Processing with SoftwareSerial Trouble

Hello,

Right now I’m trying to send input from Processing over to Arduino for me to observe on the Serial Reader. I’ve read from both here and here on how to make it happen, but the serial is still busy whenever opening the serial reader, probably signaling that Processing is still using the normal serial port and not the software one.

Here is my Processing code :

import processing.serial.*;

Serial port;
boolean isPressed = false;

void setup() {
  frameRate(300);
  port = new Serial(this, Serial.list()[1], 9600);
  println("HIGH");
}

void draw() {
  if (keyPressed && !isPressed) {
   isPressed = true;
   port.write("LOW");
   println("LOW");
  }
  else if (!keyPressed && isPressed) {
   isPressed = false;
   port.write("HIGH");
   println("HIGH");
  }
}

Here are the snippets from the Arduino code that matter in this case (from Federico Terzi) :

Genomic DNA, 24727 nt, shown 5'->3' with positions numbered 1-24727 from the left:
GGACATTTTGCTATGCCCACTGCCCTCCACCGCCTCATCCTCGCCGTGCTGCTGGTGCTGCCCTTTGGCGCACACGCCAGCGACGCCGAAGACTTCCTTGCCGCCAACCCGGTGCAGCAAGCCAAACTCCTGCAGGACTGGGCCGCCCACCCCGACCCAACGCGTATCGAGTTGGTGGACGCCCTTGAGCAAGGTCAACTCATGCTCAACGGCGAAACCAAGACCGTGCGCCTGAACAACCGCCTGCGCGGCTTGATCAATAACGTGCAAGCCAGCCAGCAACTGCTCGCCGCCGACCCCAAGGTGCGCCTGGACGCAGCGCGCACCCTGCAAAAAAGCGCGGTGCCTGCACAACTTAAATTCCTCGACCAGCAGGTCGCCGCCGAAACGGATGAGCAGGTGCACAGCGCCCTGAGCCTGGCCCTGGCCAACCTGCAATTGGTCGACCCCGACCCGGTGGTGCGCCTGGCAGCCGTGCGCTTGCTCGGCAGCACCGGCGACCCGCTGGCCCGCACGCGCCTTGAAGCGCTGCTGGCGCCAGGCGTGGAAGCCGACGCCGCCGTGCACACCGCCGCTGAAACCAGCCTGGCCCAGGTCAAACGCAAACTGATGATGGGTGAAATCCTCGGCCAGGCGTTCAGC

#include <Wire.h>
#include <SoftwareSerial.h>

// Pins used for I/O
SoftwareSerial buttonPort(8, 9);

...

int precBtn1 = HIGH;
int resultBtn1;


void setup(){

...

  // Start the serial communication
  buttonPort.begin(38400);
  Serial.begin(38400);
}

void loop(){
  
  buttonPort.listen();
  // Transmit Processing values
  while (buttonPort.available() > 0)
   resultBtn1 = buttonPort.read();

  // ON btn1 pressed, start the batch and light up the yellow LED
  if (precBtn1 == HIGH && resultBtn1 == LOW)
  {
    startBatch();
  }

  // If the btn1 is pressed, reads the data from the sensor and sends it through the communication channel
  if (resultBtn1==LOW)
  {
    // Start the transmission with the MPU-6050 sensor
    Wire.beginTransmission(MPU_addr);
    Wire.write(0x3B);  // starting with register 0x3B (ACCEL_XOUT_H)
    Wire.endTransmission(false);
    Wire.requestFrom(MPU_addr,14,true);  // request a total of 14 registers